The thing to understand is that 74,223,744 people voted for Donald Trump.
That’s almost 12 million more votes than last time.
Trump lost both votes, of course. He lost by almost 3 million four years ago, and by 7 million last November.
But still, he gained. Four years of this — four years of all this — and he improved. Substantially.
Thing is, these are real people. You probably know a few. If you’re unfortunate, you know a lot. You know where they come from. You know how they think.
You know the problem.
It’s hard to get at it, to say it in so many words. “Delusional” comes to mind, but what is that really? How does that get at how thoroughly these people are living in a fantasy of their own construction, yet are somehow able to reach their mouths with their forks without stabbing themselves in the eye? How generous is our cruel world that they’re able to survive, even flourish in it, yet remain so detached from the reality of it?
The word we’re looking for isn’t delusional. It’s psychotic. We’re witnessing a mass psychosis.
“Everyone is entitled to his own opinion,” Daniel Moynihan famously wrote in 1983, “but not his own facts.” Twenty years later he was dead. Earlier that year, American troops had swarmed across Iraq, looking for the chemical weapons our leaders had sworn were there. They found none. Didn’t matter. We had invaded and conquered. Mission Accomplished.
The facts didn’t matter, someone had said. We would create our own reality just by being there.
Mass psychosis doesn’t just happen. Reality does fight back. For the psychosis to persist, it must be encouraged, coddled, buttressed. We have Fox News to thank for that, but also a conservative intellectual establishment that has made a fine art of casuist dissembling, the Revenge of the Debate Club. It’s the smartypants version of believing what you want to believe, psychosis by sustained misdefinition. You can convince yourself of just about anything if you set your mind to it. And they have.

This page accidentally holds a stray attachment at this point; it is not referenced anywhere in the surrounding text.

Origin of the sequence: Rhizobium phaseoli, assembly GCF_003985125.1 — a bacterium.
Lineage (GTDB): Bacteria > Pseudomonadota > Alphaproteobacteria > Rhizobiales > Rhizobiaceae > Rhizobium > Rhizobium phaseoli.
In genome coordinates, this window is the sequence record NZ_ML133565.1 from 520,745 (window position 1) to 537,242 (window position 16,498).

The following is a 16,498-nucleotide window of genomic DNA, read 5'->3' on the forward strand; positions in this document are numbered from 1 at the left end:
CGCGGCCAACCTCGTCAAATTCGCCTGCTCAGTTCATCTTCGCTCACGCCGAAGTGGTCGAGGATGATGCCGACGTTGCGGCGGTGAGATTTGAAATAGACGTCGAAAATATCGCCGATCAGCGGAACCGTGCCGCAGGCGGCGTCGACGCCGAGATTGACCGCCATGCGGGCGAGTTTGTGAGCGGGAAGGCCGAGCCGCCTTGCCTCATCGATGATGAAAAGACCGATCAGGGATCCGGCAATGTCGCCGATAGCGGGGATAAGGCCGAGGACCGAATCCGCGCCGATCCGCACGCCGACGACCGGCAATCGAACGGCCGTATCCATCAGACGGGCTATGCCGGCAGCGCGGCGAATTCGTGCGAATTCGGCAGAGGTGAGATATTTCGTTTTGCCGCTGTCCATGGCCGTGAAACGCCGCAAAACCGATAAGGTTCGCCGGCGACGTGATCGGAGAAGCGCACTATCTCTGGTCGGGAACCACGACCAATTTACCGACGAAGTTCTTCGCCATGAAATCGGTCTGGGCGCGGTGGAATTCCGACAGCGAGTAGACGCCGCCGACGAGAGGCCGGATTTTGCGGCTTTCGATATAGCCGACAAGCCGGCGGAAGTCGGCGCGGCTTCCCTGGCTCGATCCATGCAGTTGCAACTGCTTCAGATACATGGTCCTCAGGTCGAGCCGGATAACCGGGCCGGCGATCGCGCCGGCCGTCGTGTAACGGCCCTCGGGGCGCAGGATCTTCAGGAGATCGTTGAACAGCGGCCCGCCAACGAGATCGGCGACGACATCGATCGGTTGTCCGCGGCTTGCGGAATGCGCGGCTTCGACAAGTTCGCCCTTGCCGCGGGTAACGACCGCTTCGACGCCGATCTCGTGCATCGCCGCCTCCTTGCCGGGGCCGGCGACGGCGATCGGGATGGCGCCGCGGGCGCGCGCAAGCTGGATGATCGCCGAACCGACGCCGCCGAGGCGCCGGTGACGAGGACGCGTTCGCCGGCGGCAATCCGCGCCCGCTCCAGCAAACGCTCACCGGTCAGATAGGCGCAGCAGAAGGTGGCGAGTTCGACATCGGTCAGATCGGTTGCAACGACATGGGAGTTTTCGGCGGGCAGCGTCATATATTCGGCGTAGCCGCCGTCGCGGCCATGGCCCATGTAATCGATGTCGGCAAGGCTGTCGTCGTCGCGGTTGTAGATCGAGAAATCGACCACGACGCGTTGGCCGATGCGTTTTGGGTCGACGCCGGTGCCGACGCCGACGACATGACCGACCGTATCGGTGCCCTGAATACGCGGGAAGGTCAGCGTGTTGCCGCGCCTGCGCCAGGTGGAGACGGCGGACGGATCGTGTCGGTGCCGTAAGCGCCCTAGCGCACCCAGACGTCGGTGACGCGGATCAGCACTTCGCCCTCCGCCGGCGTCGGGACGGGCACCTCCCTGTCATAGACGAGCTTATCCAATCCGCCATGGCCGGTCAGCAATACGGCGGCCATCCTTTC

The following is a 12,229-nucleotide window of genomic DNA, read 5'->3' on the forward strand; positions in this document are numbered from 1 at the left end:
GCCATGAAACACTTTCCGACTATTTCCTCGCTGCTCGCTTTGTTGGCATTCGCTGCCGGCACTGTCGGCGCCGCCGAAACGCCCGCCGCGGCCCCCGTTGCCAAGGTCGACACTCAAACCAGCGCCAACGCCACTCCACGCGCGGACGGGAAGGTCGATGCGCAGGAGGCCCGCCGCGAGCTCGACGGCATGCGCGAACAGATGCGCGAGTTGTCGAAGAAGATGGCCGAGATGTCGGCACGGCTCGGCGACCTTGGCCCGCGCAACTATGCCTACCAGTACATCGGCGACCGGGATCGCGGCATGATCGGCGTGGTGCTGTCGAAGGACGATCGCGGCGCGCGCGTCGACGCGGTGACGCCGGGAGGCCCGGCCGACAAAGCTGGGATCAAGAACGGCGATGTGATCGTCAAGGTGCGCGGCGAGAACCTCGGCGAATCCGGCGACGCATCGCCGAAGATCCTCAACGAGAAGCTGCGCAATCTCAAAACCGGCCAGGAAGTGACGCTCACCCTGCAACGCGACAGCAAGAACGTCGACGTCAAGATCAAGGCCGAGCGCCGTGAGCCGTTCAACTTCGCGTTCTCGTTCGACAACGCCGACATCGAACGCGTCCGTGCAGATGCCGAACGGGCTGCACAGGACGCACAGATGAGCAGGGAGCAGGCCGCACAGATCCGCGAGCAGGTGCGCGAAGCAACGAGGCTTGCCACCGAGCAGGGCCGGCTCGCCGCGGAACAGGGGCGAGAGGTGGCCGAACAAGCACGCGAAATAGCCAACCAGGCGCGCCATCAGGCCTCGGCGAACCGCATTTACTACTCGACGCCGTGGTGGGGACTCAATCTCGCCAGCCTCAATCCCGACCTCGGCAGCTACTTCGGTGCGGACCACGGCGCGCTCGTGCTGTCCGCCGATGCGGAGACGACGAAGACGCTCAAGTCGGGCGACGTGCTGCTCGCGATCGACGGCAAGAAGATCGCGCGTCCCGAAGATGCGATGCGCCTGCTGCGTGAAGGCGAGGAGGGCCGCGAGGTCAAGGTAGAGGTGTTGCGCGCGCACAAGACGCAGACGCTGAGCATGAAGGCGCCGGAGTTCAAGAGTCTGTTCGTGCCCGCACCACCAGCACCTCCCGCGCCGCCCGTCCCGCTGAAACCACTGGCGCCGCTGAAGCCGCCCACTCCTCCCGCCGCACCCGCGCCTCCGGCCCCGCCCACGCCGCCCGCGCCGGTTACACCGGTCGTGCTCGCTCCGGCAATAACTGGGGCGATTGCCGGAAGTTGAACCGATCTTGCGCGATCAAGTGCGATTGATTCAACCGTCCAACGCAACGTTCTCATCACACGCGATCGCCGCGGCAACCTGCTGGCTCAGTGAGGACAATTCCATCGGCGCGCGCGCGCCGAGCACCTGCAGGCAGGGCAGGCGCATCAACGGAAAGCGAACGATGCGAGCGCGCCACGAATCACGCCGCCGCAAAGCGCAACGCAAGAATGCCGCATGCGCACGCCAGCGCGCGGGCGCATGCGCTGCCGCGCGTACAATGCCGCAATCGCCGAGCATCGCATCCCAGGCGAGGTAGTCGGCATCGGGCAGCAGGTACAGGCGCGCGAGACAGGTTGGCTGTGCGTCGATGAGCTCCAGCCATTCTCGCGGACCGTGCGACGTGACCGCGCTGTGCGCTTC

But what’s the point? Reality is so rich and beautiful, why resist it so hard, why work yourself into an enduring psychosis denying it? Well, validation, of course. You may be part of reality, part of the beauty and majesty of the universe, but you’re also less than a speck of dust in it, and that ain’t good. Psychosis is storytelling, and the story you tell yourself about your place in the universe sounds a lot better than the reality of it. Living in your own private MCU is a lot more exciting than staring at the Empire State Building for eight hours.
Con artists know this about you. They know that stories are better than the truth, and the good ones know how to spin them. They know how to satisfy you, to massage your need to be the hero in your own tale. They do this because they want something from you — your money, your approbation, your vote — and they’ve figured out how to extract it from you, the stories they need to tell to get you to buy in, the psychosis needed to seal the deal.
Which of course is where we’re at this week, the culmination of a Big Con in Congress, a floor show to attend the mundane business of confirming electoral votes already cast. It doesn’t matter that Trump lost; what they see is a target-rich environment of 74 million voters ripe for the picking. You won’t find an audience like that anywhere else in the land. The best TV shows rarely break 20 million viewers these days.
Nor will it end there. These people expect to lose, know they will. But the story will endure, the story of the Stolen Election, and they’re all positioning themselves to be heroes of the tale, the beneficiaries of the psychosis they’re working so hard to inculcate. They’ve all seen the Master at work, and they’re ready to complete their apprenticeships.
This is the realization of the dream of Ronald Reagan, who told people lies they wanted to hear instead of Jimmy Carter’s cold truths, heroic lies for the masses, financial lies for the wealthy, intellectual lies for the intelligent, the inception of ideas resistant to facts. This is what you get after forty years of sustained effort, of lies upon lies upon lies, all to keep people from witnessing the reality around them, to reject the evidence of their eyes and ears.
Donald Trump is not a new phenomenon in American politics. He’s just the perfection of it.